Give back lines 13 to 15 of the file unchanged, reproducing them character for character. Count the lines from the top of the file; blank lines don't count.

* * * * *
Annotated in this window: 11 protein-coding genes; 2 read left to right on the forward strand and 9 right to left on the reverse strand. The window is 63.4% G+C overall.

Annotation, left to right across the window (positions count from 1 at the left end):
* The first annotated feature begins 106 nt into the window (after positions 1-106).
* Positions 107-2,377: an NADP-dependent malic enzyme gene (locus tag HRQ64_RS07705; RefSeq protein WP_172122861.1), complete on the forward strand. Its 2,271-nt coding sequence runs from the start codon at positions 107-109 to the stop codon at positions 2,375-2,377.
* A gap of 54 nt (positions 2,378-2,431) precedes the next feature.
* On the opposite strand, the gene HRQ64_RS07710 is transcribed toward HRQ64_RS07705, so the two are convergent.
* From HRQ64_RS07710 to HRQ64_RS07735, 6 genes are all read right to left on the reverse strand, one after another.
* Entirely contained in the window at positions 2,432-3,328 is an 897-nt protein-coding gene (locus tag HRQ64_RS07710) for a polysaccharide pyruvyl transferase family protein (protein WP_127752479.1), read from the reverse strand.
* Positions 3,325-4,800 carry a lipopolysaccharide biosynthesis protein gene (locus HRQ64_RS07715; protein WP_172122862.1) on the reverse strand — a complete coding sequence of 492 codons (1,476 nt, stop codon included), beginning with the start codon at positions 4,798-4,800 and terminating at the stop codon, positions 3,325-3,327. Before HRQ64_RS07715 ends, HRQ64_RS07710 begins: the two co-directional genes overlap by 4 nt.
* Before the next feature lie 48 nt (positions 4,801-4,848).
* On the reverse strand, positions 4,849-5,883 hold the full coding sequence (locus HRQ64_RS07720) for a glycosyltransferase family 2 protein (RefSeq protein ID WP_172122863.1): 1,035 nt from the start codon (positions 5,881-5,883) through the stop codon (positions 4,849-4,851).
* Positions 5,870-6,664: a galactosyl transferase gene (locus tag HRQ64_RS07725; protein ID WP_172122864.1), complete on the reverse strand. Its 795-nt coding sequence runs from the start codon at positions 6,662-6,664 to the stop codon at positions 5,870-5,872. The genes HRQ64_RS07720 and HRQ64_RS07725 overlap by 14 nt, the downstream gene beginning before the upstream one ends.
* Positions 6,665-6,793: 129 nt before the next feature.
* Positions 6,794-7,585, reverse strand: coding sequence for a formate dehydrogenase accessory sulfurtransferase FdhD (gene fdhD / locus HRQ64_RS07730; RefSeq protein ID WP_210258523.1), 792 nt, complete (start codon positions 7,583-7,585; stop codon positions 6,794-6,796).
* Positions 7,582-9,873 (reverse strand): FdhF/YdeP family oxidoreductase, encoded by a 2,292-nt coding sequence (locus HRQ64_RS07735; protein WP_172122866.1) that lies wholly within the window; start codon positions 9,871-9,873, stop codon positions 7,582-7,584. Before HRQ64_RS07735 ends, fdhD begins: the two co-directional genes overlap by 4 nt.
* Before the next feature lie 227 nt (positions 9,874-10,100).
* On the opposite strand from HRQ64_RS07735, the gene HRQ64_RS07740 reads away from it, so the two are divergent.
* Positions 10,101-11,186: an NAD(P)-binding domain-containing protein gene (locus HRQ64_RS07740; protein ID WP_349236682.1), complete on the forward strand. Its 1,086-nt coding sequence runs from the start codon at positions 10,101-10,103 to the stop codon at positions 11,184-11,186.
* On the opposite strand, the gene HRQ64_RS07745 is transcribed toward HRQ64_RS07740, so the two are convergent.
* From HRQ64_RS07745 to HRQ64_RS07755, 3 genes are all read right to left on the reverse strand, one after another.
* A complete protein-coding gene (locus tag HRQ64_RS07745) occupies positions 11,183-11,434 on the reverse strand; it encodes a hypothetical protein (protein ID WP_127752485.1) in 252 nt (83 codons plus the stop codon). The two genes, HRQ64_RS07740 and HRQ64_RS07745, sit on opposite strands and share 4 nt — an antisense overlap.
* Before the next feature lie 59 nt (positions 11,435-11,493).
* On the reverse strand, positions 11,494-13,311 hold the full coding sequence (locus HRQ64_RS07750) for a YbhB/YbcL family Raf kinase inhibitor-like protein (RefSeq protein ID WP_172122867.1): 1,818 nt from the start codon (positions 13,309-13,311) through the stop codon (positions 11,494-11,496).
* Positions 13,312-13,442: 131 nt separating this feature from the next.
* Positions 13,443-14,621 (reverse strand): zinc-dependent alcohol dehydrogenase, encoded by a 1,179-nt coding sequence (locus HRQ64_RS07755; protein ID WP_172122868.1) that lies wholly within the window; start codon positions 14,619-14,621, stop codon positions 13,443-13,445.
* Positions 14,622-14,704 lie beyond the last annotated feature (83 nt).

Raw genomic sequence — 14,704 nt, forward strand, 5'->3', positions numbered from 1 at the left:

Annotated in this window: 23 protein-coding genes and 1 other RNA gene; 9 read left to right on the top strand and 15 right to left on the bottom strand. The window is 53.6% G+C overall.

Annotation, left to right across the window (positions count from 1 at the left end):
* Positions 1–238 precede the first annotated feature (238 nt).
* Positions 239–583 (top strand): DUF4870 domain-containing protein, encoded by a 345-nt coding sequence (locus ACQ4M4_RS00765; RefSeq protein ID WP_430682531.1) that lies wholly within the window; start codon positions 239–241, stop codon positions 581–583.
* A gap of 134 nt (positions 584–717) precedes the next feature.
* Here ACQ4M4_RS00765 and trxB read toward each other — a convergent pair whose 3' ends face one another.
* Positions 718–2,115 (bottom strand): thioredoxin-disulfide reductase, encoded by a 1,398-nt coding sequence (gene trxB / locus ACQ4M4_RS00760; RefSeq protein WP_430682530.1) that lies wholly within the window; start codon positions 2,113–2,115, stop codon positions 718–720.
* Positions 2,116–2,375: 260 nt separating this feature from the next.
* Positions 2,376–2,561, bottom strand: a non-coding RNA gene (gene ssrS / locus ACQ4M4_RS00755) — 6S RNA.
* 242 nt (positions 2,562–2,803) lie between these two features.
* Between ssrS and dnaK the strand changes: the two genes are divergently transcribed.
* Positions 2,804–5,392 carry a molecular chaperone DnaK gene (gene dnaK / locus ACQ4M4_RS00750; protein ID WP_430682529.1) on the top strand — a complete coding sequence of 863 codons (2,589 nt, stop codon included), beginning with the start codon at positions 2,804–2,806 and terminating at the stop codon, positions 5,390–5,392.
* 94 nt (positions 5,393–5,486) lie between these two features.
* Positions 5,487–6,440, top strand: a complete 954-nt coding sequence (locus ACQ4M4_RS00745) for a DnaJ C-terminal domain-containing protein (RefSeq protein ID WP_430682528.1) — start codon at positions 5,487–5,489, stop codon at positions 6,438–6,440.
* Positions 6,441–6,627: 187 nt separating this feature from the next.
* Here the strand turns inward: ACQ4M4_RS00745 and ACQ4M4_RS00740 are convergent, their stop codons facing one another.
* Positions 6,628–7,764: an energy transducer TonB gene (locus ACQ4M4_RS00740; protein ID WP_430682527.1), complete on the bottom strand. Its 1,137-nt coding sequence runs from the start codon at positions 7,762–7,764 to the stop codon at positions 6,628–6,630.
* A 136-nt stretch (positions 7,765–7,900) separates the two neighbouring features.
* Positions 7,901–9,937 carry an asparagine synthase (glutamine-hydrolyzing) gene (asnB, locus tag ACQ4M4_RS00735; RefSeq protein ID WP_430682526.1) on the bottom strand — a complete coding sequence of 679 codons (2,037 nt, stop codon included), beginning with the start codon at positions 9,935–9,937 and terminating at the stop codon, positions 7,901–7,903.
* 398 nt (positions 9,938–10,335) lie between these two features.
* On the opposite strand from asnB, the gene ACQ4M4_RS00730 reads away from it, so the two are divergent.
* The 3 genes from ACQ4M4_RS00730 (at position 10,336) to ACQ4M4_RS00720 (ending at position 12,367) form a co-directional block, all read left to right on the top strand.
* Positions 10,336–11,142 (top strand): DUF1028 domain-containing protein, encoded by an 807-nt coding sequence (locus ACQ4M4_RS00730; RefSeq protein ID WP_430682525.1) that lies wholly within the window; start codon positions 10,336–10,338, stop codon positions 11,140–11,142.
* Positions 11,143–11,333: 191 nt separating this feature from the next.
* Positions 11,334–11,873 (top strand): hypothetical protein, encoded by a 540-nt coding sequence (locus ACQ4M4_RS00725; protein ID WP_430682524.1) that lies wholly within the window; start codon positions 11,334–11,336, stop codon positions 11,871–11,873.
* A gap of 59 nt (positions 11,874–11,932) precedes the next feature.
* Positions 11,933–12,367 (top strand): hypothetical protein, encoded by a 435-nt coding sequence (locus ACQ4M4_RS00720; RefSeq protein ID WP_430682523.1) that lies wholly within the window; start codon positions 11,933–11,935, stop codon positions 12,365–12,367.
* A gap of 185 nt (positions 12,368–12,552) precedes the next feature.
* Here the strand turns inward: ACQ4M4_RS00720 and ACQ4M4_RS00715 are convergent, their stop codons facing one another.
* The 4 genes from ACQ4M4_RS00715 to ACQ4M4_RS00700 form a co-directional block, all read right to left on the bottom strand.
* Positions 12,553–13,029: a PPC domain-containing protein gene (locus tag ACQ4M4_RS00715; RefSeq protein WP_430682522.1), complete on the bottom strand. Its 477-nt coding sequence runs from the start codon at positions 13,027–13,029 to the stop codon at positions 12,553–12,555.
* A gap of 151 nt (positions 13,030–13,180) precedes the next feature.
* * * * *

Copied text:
* Positions 6,665-6,793: 129 nt before the next feature.
* Positions 6,794-7,585, reverse strand: coding sequence for a formate dehydrogenase accessory sulfurtransferase FdhD (gene fdhD / locus HRQ64_RS07730; RefSeq protein ID WP_210258523.1), 792 nt, complete (start codon positions 7,583-7,585; stop codon positions 6,794-6,796).
* Positions 7,582-9,873 (reverse strand): FdhF/YdeP family oxidoreductase, encoded by a 2,292-nt coding sequence (locus HRQ64_RS07735; protein WP_172122866.1) that lies wholly within the window; start codon positions 9,871-9,873, stop codon positions 7,582-7,584. Before HRQ64_RS07735 ends, fdhD begins: the two co-directional genes overlap by 4 nt.